Ron Tomalis

A new audit from the state's auditor general gives the Pennsylvania Department of Education poor marks for how it deals with academically struggling schools and special employees.

The report, covering mid-2010 to mid-2015, finds that the agency failed to provide special help to most poor-performing schools unless it was expressly required by federal law.

The new scores were adopted in 2012 to assess and compare schools. Auditor General Eugene DePasquale said during a press conference Tuesday that merely labeling sub-par schools is of little service.

The state’s top fiscal watchdog says an ongoing audit of the state Department of Education will now also look into certain employees, including Ron Tomalis, the former secretary and special advisor to the governor who resigned under a cloud of criticism this past August.

Democratic Auditor General Eugene DePasquale said the in-progress audit will review special advisors, contractors and short-term employees.

“It’s not just about Mr. Tomalis,” DePasquale said. “It’s an issue broadly about are people being hired and they don’t have an actual role to play?”

An education adviser to the governor is stepping down from his post, weeks after a newspaper report found little evidence he was working.

Ron Tomalis’ resignation letter includes a list of his accomplishments as a special adviser on higher education. Those accomplishments were called into question by a Pittsburgh Post-Gazette report last month that found little in schedule documents, phone logs or interviews to suggest Tomalis had been doing much in his job paying nearly $140,000 a year.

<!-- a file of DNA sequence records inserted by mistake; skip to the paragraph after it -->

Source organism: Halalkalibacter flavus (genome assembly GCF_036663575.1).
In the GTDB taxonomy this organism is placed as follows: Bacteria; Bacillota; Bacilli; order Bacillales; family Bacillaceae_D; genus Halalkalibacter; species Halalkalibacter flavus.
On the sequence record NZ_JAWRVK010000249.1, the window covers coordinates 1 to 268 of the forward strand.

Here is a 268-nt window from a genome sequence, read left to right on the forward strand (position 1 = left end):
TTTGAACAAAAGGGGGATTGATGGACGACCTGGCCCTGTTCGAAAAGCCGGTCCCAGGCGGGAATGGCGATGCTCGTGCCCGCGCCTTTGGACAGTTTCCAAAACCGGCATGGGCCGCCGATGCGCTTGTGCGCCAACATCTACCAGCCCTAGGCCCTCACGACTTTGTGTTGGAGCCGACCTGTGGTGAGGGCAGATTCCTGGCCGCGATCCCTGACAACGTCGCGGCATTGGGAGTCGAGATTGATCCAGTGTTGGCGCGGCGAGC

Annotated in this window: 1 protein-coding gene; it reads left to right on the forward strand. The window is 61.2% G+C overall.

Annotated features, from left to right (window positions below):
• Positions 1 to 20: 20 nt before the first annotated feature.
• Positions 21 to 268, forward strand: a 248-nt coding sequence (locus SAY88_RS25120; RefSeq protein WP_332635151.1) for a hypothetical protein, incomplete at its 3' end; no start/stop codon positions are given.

Gov. Tom Corbett is defending his former Secretary of Education. Ron Tomalis left the cabinet post in May 2013 and was immediately appointed as special adviser to the Secretary of Education at the same annual salary of nearly $140,000.

But there have been calls for everything from a legislative inquiry to a formal ethics investigation into whether Tomalis is actually working to earn his pay.

Gov. Tom Corbett says he'll name a central Pennsylvania public school superintendent as his new education secretary, with outgoing Ron Tomalis becoming an adviser on higher education issues.

Corbett said in a statement Wednesday that he'll nominate Cumberland Valley School District Superintendent William Harner as education secretary.

Corbett's statement didn't explain the reason for the change.

A state senator has said he wants information about financially ailing school districts so the state can help out before it’s too late.

Sen. Jim Brewster (D-Allegheny) met with state Education Secretary Ron Tomalis asking for information on all school districts that have been designated for financial watch status or identified for monitoring.

The problem, however, isn’t that the Department of Education (DOE) is withholding a list from the senator, but Tomalis told Brewster the problem is there currently is no complied list of schools in trouble.

Education Secretary Wants to Cut Backlog of Complaints

Mar 4, 2013

The head of the Pennsylvania Department of Education is looking for a way to solve a buildup of complaints against schoolteachers. 

About $775,000 is being requested to pay for additional lawyers to investigate teacher complaints and help fund the state commission overseeing teacher certifications. The funding will come from an increase in the teacher certification fee.

Education Secretary Ron Tomalis said the funds will help clear up a pile of roughly 500 cases in which teachers face misconduct allegations.